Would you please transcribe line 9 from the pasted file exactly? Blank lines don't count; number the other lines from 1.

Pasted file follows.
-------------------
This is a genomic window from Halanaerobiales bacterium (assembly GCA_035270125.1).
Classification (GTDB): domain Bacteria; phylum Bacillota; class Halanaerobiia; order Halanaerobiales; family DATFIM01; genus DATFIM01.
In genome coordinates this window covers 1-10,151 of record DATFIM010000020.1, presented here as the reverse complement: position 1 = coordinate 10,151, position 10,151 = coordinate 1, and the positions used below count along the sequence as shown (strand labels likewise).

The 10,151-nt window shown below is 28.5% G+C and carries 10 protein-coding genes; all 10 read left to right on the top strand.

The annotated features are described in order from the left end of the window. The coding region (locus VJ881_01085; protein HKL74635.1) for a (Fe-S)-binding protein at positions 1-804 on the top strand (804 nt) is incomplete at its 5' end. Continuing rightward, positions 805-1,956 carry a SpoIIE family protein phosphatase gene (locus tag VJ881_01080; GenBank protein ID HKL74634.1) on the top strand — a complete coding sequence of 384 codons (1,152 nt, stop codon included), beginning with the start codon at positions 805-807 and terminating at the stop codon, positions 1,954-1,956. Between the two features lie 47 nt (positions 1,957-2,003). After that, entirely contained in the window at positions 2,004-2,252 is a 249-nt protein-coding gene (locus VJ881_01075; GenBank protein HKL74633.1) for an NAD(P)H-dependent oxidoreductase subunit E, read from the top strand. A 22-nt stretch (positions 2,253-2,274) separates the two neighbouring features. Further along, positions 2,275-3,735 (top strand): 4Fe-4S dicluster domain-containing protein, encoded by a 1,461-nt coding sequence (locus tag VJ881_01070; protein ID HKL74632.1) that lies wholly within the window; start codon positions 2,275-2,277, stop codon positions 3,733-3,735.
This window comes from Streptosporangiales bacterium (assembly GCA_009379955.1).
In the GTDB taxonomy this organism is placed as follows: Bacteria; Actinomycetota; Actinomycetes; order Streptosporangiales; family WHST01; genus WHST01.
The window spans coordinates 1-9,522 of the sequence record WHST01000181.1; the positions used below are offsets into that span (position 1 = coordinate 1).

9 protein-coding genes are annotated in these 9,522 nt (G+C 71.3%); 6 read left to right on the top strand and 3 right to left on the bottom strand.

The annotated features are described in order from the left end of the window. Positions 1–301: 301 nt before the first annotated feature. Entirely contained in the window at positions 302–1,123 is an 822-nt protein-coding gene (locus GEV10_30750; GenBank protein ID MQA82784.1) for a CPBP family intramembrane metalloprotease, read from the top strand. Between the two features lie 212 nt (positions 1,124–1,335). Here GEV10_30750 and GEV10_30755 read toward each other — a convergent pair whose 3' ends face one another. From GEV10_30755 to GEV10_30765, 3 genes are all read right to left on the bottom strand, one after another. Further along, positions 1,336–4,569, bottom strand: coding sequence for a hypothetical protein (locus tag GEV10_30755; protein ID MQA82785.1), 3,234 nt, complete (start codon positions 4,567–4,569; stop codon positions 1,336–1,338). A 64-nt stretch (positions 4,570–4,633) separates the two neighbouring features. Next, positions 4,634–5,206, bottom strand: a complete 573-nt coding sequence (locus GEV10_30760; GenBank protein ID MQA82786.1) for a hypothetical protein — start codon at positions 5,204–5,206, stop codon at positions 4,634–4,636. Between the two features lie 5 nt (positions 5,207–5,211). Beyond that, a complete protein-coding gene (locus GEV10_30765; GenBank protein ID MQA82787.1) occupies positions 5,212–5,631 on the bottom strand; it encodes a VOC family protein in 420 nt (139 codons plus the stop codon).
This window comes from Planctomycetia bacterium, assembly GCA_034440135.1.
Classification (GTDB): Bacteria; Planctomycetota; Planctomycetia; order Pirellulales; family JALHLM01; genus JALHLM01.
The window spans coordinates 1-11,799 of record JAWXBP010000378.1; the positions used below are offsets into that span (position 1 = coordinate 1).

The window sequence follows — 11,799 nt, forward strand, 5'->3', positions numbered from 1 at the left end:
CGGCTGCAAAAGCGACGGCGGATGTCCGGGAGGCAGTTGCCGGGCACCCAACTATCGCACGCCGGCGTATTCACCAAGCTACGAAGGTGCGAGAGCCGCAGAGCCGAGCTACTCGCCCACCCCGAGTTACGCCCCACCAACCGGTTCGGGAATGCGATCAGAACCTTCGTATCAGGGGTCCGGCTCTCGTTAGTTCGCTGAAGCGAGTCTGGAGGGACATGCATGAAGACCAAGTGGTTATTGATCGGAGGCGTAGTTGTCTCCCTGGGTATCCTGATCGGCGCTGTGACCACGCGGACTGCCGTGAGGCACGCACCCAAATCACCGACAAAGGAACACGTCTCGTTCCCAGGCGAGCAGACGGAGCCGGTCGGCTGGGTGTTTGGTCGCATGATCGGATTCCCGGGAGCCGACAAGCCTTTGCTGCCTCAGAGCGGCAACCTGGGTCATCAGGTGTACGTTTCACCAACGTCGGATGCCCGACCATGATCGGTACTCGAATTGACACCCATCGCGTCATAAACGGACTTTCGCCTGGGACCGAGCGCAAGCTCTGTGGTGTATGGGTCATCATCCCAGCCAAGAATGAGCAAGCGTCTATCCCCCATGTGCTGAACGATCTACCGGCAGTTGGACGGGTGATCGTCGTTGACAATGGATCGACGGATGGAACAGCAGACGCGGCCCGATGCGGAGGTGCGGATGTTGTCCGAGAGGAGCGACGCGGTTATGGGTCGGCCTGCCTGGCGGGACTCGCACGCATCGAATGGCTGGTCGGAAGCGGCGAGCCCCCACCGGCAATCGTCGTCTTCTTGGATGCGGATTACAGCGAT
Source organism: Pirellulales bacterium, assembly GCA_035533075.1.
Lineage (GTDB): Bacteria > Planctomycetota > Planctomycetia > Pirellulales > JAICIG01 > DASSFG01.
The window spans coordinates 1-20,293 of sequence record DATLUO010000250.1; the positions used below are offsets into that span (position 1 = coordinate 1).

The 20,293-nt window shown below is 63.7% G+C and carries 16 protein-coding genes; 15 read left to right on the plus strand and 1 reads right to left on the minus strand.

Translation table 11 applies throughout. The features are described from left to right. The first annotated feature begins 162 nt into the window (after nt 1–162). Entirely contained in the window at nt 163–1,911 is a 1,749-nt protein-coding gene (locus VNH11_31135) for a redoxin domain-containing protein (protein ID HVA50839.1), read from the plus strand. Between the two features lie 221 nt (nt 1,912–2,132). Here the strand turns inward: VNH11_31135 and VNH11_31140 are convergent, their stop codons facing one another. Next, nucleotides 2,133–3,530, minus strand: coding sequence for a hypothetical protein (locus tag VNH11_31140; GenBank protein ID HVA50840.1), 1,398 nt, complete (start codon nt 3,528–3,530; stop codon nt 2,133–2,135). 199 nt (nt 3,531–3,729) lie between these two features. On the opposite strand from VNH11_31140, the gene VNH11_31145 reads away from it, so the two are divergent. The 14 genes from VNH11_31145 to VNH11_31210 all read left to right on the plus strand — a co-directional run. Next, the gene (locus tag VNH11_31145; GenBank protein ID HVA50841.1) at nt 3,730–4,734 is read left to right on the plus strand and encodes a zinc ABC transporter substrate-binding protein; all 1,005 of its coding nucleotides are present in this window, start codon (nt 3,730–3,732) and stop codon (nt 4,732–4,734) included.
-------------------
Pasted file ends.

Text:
9 protein-coding genes are annotated in these 9,522 nt (G+C 71.3%); 6 read left to right on the top strand and 3 right to left on the bottom strand.